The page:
Whether you buy a brand new boat from a dealer or a used boat directly from the owner, the best way to protect your interests is to outline the terms of the sale in writing. A written agreement will eliminate or minimize questions and problems that could later turn a sweet deal at the dock into a sour one in court. By spelling out the obligations of the buyer and the seller, as well as the time frame in which the sale is to take place, you have a legally binding, written document of the parties' intentions. It's not necessary to have a lawyer write the contract, although this should be considered, especially if you're buying a high-ticket boat or are having one custom-built for you. Most dealers use contracts printed with their name and address, but "fill-in-the-blanks" contract forms found in stationery stores will suffice for private sales. A handwritten agreement will also serve the purpose. Go to my.boatus.com/consumer for samples. Regardless of the form, both parties must sign the contract. If the sales agreement requires the signature of both the salesperson and an officer of the dealership, make sure both spaces are signed.
If you're buying from a broker, the sales contract will usually be standardized. But that doesn't mean you shouldn't carefully go through it and make sure that such items as tankage and engine hours are filled out accurately. The broker's information is only as good as what the seller provides.
Basic Contract Terms
Sales agreements or contracts should include the following minimum information:
- Complete names and addresses of buyer and seller.
- Complete description of boat and engine, including make, model, year, as well as hull-identification number (HIN) and engine serial number(s). Brand new boats will come with a Manufacturer's Statement of Origin, something you will need to register the boat. A complete equipment list is a must. If there's a trailer, include its serial number, as well.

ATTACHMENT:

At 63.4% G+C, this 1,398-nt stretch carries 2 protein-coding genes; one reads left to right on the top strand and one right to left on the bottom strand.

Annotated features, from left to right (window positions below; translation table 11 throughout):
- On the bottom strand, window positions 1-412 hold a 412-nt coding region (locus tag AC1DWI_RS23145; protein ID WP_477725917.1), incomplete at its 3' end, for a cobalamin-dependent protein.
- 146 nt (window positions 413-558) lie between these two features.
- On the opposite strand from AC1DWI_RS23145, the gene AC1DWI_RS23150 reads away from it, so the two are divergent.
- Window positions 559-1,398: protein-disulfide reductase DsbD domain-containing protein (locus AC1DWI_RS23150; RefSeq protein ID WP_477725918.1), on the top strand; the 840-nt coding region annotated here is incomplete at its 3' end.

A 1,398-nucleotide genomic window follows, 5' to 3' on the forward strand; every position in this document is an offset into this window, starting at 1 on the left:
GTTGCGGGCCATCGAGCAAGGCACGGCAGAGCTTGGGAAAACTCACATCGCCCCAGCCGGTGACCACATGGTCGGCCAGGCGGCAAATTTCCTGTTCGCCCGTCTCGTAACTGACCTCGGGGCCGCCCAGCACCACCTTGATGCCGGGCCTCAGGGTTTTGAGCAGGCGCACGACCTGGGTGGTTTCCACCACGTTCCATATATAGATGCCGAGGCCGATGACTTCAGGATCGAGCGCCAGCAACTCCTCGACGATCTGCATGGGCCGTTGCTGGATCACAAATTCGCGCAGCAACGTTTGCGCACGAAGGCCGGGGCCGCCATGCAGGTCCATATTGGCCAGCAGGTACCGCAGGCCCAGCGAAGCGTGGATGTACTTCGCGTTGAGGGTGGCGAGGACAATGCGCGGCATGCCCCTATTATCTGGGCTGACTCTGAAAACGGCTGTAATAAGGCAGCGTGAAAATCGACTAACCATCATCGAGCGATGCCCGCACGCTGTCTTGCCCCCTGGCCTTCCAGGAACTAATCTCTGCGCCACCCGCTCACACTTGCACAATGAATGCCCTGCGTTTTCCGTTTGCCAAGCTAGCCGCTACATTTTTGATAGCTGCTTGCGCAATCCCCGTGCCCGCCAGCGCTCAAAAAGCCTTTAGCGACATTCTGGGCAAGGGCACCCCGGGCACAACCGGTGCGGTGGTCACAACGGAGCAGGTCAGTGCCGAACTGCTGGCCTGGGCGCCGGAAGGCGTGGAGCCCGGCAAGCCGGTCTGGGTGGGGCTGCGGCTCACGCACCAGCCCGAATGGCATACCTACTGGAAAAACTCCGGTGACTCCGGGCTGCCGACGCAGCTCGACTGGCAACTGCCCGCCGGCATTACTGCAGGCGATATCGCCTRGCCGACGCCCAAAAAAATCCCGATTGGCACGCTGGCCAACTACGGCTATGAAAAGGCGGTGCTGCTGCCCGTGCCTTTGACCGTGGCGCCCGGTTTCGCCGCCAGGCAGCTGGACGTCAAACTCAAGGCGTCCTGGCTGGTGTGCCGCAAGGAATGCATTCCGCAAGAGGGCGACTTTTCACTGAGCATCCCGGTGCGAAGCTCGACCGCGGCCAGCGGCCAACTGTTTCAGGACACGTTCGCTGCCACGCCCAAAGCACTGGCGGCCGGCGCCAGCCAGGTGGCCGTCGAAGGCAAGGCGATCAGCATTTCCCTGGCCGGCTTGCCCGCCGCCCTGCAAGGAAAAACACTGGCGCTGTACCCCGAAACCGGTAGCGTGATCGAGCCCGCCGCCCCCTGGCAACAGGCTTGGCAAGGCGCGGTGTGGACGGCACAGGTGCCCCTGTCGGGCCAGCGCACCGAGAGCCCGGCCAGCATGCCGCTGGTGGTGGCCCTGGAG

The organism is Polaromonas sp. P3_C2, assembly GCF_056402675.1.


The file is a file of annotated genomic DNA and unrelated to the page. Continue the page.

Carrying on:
- The purchase price, including a description of any deposits paid by buyer and how the balance will be paid (for example, certified check, etc.). It should also describe the trade-in boat, if any, and its exact value. Most states require the trailer to be registered with the motor-vehicles agency, and usually require tax to be paid, just as it would with a car. It's wise to separate the trailer value from the boat on the contract to make this easier.
- A firm delivery date describing when and where the boat will be delivered and the deal finalized.
- The boat's condition at the time of delivery, including a complete list of the accessories and items that convey with the boat.
- A full description of any warranty from the dealer or manufacturer. When boats are sold in "as is" condition, recourse may be impossible if problems arise.
- Buyer's contingencies: Spell out that the sale hinges on a satisfactory survey and sea trial and the ability to obtain acceptable financing and marine insurance.
- A statement that the boat is free of all liens and encumbrances.
Financial institutions often consider boats to be luxury items, so the application process is more like buying a house than buying a car. As part of the underwriting process, many lenders will ask for a personal financial statement along with tax returns. For used boats a tax return is often required. Terms up to 20 years with down payments between 10 to 20 percent are common, but rates and terms can vary depending on the age, size, type and use of the boat. It's a good idea to talk with prospective lenders before filling out an application. On a new boat, lenders need the Manufacturer's Statement of Origin. It certifies that it has had no other retail owner. With used boats, lenders check for a clear title or record of ownership. For larger boats, lenders usually require marine-insurance coverage and federal documentations (see, "After The Sale") as conditions for loans.
Manufacturer's Statement of Origin
The Manufacturer's Statement of Origin, or Certificate of Origin, that comes with each new boat contains the boat's HIN and engine serial number(s). The MSO or MCO shows when the boat was built and transferred to the retail dealer for resale purposes. You will need the MSO when you register or document a new boat. If the boat is financed with a loan, the MSO will be transferred to the lender; otherwise, it will be included in the boat's papers given to you at the time of purchase. You or your loan company should receive the MSO when you take delivery. If not, contact the boat manufacturer at once. Without the MSO you may be unable to register the boat or meet insurance requirements.